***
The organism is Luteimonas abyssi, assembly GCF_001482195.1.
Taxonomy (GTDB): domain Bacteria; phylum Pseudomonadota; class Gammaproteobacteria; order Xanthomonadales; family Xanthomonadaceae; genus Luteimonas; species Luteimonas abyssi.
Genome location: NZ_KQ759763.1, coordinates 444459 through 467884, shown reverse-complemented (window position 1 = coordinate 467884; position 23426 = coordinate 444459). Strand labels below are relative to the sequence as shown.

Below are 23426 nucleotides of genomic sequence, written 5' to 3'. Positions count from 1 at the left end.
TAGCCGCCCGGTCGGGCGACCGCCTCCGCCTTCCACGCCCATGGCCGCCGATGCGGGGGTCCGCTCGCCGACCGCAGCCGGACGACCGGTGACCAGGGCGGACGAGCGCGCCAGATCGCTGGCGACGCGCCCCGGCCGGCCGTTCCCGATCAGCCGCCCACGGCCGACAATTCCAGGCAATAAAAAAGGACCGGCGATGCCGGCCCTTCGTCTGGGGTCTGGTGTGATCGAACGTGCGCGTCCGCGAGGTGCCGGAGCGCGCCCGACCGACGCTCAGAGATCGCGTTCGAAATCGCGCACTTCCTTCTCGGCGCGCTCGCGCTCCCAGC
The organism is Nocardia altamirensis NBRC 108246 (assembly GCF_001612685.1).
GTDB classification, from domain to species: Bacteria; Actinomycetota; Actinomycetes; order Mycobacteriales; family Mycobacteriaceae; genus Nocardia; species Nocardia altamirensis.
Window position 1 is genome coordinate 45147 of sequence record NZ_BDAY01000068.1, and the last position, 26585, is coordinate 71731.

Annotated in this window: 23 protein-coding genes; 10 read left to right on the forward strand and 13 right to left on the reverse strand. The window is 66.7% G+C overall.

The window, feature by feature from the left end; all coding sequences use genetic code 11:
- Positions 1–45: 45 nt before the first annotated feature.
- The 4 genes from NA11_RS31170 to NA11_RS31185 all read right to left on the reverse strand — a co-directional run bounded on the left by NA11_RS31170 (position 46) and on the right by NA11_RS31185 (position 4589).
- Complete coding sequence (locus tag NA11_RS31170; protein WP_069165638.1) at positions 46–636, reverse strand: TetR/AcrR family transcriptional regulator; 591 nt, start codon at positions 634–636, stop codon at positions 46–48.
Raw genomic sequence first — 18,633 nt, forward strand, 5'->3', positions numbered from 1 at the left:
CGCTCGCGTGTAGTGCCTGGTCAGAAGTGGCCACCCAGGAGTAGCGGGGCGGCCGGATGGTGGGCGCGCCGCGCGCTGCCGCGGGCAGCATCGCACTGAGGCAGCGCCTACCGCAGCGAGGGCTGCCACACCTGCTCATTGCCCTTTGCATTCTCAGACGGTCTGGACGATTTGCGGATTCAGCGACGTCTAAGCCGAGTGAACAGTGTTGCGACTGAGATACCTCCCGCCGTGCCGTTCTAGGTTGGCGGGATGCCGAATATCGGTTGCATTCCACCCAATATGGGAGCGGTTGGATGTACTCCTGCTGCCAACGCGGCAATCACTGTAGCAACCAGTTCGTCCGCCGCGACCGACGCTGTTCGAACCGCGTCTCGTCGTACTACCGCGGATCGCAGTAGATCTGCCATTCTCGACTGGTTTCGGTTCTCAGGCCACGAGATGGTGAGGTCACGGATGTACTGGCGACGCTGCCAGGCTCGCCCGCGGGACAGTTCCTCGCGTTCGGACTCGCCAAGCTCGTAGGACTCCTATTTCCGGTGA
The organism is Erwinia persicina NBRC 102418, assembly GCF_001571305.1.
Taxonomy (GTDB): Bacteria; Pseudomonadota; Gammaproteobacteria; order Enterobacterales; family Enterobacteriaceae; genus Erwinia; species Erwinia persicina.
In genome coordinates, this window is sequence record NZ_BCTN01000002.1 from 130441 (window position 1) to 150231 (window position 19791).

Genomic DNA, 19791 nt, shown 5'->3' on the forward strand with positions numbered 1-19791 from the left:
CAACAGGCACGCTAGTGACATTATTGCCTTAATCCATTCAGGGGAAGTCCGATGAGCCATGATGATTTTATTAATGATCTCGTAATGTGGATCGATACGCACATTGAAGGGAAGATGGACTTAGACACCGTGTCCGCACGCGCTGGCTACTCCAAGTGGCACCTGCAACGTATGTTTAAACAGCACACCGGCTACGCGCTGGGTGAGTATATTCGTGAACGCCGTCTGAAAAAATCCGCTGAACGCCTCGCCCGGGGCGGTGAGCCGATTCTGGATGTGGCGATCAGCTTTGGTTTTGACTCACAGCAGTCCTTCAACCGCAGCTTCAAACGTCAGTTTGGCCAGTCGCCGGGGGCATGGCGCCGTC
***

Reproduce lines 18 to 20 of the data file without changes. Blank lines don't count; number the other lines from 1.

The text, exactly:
In genome coordinates, this window is sequence record NZ_BCTN01000002.1 from 130441 (window position 1) to 150231 (window position 19791).

Genomic DNA, 19791 nt, shown 5'->3' on the forward strand with positions numbered 1-19791 from the left:
CAACAGGCACGCTAGTGACATTATTGCCTTAATCCATTCAGGGGAAGTCCGATGAGCCATGATGATTTTATTAATGATCTCGTAATGTGGATCGATACGCACATTGAAGGGAAGATGGACTTAGACACCGTGTCCGCACGCGCTGGCTACTCCAAGTGGCACCTGCAACGTATGTTTAAACAGCACACCGGCTACGCGCTGGGTGAGTATATTCGTGAACGCCGTCTGAAAAAATCCGCTGAACGCCTCGCCCGGGGCGGTGAGCCGATTCTGGATGTGGCGATCAGCTTTGGTTTTGACTCACAGCAGTCCTTCAACCGCAGCTTCAAACGTCAGTTTGGCCAGTCGCCGGGGGCATGGCGCCGTC